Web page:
Getting your furnace ready for the cold
Your furnace has been dormant for the last 6+ months, so it’s a good idea to prepare it for the impending cold weather. You can do just a few of these or take them all on, and your furnace will thank you when the temperature really drops (your furnace won’t actually thank you, but it’s still a good idea).
- Replace the furnace filter. A clean improves airflow and efficiency, contributing to lower energy bills every month. ENERGY STAR recommends checking your filter every month, especially during January, February and March in Ontario. If it looks dirty, change it. If not, keep a record and change the filter every 3 months regardless of how it looks. If you have a media filter, change it twice per year or once per year depending on the household traffic.
- Book a tune up. A professional HVAC technician should inspect and service your heating equipment before you begin to use it for the winter months. Regardless of the type of heating appliance, you should get it serviced every year. During a regular maintenance inspection, the technician will check for leaks, wearing parts and ensure everything is where it should be. It’s a physical for your heating equipment.
- Buy an energy-efficient furnace or heat pump. When shopping for a high-efficiency furnace, choose one with an AFUE of 90% or higher. A heat pump’s heating efficiency is expressed as the heating seasonal performance factor, or HSPF. As with AFUE, the higher the HSPF, the more efficiently the heat pump will operate. Consider buying a heat pump with an HSPF of 8 or higher. Both of these are irregular tasks, clearly, but if your heating equipment is more than 15 years old, it’s worth a look.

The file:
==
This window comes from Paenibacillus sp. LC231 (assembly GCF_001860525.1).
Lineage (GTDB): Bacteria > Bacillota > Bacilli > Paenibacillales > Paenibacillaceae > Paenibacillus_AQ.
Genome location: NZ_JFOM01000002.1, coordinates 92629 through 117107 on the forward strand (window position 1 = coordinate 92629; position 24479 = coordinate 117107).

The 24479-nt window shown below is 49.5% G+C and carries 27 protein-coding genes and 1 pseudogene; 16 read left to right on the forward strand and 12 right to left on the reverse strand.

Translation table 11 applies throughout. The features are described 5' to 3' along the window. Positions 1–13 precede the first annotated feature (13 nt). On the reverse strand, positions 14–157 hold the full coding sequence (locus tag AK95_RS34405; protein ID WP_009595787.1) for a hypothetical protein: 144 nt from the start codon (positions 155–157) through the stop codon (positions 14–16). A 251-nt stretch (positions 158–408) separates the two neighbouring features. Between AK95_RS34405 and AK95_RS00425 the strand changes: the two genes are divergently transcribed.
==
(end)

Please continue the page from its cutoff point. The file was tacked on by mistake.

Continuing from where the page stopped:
- Verify your thermostat is working properly. A misconfigured thermostat can negatively impact the efficiency of your heating system. To check it, begin by switching it from cooling to heating. Then, turn the thermostat on and monitor how well it responds. Consider upgrading to a programmable thermostat designed to adjust the temperature according to a series of programmed settings that take effect at different times of the day. This allows you to set back the temperature at night or during those times of the day when no one is home, conserving energy and saving you money. Remember to replace the batteries in your thermostat.
- Make sure your vents are open and unobstructed. Your heating system depends on vents to move hot air from the furnace or heat pump into a room. So, it’s important to keep these vents clean, open and free of any obstructions, like furniture or drapes.
- Inspect the outside exhaust flue. Take this important step to ensure the flue is free of obstructions, like animal nests, leaves and branches. Just because they weren’t there last year doesn’t mean they didn’t move in this summer.
There is no time like the present to take care of some or all of these furnace chores. You’ll be glad you did when the real cold hits.